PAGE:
PHP Files Processing Variable-Length Text Fields - Web Development and Design | Tutorial for Java, PHP, HTML, Javascript PHP Files Processing Variable-Length Text Fields - Web Development and Design | Tutorial for Java, PHP, HTML, Javascript

Breaking

Post Top Ad

Post Top Ad

Wednesday, July 10, 2019

PHP Files Processing Variable-Length Text Fields

PHP Files


Processing Variable-Length Text Fields

Problem

You want to read delimited text fields from a file. You might, for example, have a database program that prints records one per line, with tabs between each field in the record, and you want to parse this data into an array.

Solution

Use fgetcsv() to read in each line and then split the fields based on their delimiter:

       $delim = '|';

       $fh = fopen('books.txt','r') or die("can't open: $php_errormsg");
       while (! feof($fh)) {
              $fields = fgetcsv($fh, 1000, $delim);
              // ... do something with the data ...
              print_r($fields);
       }
       fclose($fh) or die("can't close: $php_errormsg");

Discussion

To parse the following data in books.txt:

       Elmer Gantry|Sinclair Lewis|1927
       The Scarlatti Inheritance|Robert Ludlum|1971
       The Parsifal Mosaic|Robert Ludlum|1982
       Sophie's Choice|William Styron|1979

process each record as shown:

       $fh = fopen('books.txt','r') or die("can't open: $php_errormsg");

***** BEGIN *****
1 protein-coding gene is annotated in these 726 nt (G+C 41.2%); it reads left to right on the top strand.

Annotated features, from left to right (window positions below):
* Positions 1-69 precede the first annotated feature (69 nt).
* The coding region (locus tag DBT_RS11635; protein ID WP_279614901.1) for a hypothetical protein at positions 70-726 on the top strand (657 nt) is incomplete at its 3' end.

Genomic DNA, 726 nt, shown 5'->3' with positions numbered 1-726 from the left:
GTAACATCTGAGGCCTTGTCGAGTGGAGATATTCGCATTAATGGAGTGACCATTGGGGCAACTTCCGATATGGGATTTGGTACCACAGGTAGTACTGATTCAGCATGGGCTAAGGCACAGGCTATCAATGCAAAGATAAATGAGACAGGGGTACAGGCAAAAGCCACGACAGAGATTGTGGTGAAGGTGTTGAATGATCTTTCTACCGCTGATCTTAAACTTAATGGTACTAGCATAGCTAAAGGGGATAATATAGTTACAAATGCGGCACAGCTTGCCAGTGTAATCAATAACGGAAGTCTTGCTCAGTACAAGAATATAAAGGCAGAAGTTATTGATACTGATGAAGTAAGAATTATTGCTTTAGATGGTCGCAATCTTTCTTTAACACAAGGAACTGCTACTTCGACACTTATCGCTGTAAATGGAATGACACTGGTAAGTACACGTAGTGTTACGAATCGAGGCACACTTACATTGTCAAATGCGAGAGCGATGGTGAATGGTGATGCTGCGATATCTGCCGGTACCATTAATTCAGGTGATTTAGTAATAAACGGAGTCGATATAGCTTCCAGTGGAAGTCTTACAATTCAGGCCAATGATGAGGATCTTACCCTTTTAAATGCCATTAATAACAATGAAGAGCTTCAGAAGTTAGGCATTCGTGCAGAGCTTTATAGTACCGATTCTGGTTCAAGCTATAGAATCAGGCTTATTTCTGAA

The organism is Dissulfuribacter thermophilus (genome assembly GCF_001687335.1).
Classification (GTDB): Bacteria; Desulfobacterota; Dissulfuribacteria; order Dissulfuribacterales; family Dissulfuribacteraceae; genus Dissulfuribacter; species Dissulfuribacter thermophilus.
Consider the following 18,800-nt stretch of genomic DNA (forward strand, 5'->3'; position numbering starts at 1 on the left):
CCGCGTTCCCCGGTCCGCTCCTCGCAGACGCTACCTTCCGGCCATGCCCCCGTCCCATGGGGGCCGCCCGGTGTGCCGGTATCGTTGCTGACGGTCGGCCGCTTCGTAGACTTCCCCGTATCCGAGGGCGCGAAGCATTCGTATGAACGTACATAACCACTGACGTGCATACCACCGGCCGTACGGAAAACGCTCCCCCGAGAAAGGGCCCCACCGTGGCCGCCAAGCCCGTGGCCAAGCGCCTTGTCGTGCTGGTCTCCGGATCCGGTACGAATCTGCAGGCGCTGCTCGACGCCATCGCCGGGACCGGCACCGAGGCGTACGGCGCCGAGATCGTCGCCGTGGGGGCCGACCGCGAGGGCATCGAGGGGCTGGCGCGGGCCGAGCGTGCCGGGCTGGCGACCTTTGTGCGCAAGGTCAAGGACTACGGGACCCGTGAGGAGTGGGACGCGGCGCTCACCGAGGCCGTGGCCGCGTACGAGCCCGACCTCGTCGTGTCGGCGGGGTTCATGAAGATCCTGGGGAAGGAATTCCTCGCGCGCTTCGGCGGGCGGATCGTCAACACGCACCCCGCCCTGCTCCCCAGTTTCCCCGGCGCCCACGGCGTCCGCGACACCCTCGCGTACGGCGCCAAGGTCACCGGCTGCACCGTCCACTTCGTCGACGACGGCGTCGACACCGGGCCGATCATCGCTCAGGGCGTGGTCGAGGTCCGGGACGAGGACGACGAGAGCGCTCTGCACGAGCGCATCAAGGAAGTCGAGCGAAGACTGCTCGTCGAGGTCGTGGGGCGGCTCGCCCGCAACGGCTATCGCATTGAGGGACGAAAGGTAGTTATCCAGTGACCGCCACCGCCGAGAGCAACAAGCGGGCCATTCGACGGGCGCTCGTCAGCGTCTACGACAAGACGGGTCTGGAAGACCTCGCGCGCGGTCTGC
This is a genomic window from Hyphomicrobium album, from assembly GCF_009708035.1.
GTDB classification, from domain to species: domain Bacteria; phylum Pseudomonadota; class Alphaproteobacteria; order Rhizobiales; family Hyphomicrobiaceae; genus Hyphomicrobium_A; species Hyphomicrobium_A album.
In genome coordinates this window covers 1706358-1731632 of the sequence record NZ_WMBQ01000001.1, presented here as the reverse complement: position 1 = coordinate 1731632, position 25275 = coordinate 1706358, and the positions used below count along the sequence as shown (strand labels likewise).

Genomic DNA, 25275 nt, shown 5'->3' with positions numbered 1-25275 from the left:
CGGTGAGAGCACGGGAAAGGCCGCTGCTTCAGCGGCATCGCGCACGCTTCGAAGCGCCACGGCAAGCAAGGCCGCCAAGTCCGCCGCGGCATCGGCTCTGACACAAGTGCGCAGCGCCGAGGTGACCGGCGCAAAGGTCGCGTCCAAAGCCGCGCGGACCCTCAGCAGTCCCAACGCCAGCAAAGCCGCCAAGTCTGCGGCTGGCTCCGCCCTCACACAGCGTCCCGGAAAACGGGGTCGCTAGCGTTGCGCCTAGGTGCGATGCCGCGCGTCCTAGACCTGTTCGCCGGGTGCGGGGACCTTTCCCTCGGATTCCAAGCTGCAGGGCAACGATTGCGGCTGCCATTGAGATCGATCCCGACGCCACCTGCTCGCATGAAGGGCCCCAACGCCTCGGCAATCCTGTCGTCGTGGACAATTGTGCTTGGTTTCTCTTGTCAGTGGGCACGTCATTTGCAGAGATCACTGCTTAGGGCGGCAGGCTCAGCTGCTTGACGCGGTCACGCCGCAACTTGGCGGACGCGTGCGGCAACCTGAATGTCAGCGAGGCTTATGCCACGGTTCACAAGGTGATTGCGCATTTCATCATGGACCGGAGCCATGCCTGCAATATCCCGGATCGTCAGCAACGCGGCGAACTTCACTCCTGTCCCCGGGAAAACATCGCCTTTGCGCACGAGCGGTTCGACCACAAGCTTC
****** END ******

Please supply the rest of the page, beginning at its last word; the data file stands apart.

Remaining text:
while (! feof($fh)) {
              list($title,$author,$publication_year) = fgetcsv($fh, 1000, '|');
              // ... do something with the data ...
       }
       fclose($fh) or die("can't close: $php_errormsg");

The fgetcsv() function reads in lines from a file, like fgets(), but it also parses them into individual fields. As the name suggests, its default delimiter is a comma, but the function accepts any field. In this example, it’s a pipe.

The line-length argument to fgetcsv() needs to be at least as long as the longest record, so that a record doesn’t get truncated.

If any of your records contain your delimiter, fgetcsv() can parse these properly if the data is enclosed or escaped. By default, this is the double quote and backslash characters, respectively. You can change this:

       $fh = fopen('books.txt','r') or die("can't open: $php_errormsg");
       while (! feof($fh)) {
              list($title,$author,$publication_year) = fgetcsv($fh, 1000, '|', "'", '*');
              // ... do something with the data ...
       }
       fclose($fh) or die("can't close: $php_errormsg");

Here, records are wrapped in single quotes and the single-quote character is escaped using an asterisk.

If lines are not properly detected, enable the auto_detect_line_endings configuration option prior to opening the file:

       ini_set('auto_detect_line_endings', true);

       $fh = fopen('books.txt','r') or die("can't open: $php_errormsg");
       // rest of processing

No comments:

Post a Comment

Post Top Ad